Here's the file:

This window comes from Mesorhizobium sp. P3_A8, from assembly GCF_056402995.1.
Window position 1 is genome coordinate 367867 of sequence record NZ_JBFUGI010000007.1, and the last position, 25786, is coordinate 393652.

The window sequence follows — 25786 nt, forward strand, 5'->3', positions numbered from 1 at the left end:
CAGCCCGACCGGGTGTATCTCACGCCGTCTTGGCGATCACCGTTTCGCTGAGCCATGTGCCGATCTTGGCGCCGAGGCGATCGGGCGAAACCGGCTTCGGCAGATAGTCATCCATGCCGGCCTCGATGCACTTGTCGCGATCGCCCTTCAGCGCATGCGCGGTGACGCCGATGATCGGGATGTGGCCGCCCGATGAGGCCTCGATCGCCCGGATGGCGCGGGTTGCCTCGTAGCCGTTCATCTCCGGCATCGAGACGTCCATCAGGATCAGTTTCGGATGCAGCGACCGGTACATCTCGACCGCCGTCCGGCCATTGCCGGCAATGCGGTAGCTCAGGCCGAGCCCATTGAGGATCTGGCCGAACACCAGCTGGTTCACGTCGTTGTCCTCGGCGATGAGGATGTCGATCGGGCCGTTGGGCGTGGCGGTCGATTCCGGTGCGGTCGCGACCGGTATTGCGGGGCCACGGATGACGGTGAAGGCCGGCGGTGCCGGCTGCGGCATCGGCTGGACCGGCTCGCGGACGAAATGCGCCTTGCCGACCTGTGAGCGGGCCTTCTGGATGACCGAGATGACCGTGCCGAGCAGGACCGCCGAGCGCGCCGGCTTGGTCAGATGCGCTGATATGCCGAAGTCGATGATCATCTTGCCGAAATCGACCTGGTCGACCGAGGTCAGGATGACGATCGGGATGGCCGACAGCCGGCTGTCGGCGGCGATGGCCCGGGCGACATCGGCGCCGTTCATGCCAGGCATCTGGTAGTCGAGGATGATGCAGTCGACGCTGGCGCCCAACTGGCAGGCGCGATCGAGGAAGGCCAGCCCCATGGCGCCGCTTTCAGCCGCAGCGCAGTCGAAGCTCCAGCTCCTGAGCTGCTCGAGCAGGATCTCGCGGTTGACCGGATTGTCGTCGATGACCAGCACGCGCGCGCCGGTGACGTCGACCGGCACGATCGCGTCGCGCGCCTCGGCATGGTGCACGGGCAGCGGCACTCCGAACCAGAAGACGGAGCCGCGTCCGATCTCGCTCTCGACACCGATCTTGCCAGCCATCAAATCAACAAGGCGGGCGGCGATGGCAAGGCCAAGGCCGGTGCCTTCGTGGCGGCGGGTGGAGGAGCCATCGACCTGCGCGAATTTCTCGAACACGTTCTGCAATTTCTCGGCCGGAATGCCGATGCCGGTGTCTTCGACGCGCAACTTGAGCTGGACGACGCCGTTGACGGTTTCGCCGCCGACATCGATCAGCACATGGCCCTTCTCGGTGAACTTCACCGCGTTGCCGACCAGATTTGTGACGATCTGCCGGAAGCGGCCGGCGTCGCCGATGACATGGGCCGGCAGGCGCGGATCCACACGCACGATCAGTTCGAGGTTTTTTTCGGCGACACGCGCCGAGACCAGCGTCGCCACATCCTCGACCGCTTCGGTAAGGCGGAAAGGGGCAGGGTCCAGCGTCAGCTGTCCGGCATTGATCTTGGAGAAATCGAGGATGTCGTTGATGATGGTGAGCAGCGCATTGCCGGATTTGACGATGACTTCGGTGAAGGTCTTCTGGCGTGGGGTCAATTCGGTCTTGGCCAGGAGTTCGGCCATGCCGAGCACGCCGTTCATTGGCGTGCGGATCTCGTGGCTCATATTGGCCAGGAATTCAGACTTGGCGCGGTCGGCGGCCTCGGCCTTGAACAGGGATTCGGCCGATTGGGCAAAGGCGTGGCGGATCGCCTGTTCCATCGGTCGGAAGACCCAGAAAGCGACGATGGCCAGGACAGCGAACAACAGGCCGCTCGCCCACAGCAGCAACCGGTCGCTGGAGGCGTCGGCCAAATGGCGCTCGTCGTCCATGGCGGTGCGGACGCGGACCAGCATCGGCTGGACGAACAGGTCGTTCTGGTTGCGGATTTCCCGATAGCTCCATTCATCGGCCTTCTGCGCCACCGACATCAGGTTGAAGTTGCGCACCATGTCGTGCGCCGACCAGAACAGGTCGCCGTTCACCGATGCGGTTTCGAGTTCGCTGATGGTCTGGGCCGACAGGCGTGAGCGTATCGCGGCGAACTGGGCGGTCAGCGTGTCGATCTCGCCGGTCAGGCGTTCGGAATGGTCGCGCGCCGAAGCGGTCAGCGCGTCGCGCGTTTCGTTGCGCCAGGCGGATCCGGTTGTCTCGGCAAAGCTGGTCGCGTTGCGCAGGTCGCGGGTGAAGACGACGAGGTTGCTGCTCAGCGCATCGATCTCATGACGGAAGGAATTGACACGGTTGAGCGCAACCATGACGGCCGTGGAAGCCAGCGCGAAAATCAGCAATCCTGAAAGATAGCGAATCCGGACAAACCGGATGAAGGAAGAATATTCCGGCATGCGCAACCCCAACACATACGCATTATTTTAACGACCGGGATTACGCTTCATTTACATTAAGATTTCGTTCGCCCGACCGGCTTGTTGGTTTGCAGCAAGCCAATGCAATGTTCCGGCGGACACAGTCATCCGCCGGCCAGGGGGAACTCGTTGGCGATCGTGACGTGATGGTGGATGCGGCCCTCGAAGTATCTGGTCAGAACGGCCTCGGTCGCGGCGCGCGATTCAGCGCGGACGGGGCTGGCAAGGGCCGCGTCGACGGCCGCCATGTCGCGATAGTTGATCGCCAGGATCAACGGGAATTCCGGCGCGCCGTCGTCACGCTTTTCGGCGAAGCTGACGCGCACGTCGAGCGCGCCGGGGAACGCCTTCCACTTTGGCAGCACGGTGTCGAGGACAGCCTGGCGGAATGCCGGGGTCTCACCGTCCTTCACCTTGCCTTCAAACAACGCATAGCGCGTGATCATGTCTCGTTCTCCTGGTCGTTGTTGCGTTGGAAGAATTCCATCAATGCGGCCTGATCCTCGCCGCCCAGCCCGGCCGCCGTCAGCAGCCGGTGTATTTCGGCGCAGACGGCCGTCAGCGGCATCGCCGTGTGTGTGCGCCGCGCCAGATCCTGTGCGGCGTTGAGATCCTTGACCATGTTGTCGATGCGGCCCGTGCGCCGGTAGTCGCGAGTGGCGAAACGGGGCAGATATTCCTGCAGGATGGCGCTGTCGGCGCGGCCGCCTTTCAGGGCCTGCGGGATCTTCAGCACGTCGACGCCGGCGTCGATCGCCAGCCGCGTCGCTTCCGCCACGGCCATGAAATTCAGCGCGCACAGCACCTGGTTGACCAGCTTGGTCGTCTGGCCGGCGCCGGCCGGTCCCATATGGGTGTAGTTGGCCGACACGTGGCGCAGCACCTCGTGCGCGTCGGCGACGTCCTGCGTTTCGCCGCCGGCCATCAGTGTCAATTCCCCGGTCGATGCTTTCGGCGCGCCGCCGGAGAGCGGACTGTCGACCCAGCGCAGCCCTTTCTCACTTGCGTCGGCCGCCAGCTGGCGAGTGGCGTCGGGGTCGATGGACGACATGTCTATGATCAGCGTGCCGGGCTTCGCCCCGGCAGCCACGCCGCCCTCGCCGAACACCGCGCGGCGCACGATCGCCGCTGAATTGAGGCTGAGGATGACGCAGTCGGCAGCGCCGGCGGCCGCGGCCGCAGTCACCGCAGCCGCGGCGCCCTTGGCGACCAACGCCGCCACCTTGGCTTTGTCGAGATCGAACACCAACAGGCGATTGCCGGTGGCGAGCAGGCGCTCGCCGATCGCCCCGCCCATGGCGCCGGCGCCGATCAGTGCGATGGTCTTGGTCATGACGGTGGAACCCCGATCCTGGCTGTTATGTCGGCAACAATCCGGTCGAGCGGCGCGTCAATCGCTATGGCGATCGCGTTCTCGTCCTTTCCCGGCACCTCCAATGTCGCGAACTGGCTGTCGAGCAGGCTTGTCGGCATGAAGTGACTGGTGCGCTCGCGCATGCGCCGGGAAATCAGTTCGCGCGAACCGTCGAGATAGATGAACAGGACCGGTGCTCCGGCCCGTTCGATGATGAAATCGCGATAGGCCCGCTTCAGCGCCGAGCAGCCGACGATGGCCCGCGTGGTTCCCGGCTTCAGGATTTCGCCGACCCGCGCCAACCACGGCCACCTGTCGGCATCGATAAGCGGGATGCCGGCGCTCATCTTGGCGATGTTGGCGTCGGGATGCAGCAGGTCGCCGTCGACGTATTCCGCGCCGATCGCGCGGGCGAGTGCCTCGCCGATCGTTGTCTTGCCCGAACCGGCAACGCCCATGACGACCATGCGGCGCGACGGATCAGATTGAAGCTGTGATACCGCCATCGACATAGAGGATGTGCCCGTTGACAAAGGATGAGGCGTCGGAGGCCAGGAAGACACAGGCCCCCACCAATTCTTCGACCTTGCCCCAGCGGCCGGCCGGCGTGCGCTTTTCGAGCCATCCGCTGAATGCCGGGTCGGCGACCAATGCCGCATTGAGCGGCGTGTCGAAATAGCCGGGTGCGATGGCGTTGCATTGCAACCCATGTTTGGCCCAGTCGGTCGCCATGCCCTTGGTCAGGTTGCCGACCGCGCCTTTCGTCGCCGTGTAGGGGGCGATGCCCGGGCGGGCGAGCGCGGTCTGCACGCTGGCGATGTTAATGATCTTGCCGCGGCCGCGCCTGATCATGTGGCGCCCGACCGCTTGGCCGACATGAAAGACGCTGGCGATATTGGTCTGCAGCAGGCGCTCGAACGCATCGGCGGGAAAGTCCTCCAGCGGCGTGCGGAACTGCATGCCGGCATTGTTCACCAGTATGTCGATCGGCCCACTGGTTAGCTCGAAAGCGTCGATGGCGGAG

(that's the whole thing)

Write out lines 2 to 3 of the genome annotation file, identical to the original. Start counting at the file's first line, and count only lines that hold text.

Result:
Window position 1 is genome coordinate 367867 of sequence record NZ_JBFUGI010000007.1, and the last position, 25786, is coordinate 393652.

The window sequence follows — 25786 nt, forward strand, 5'->3', positions numbered from 1 at the left end: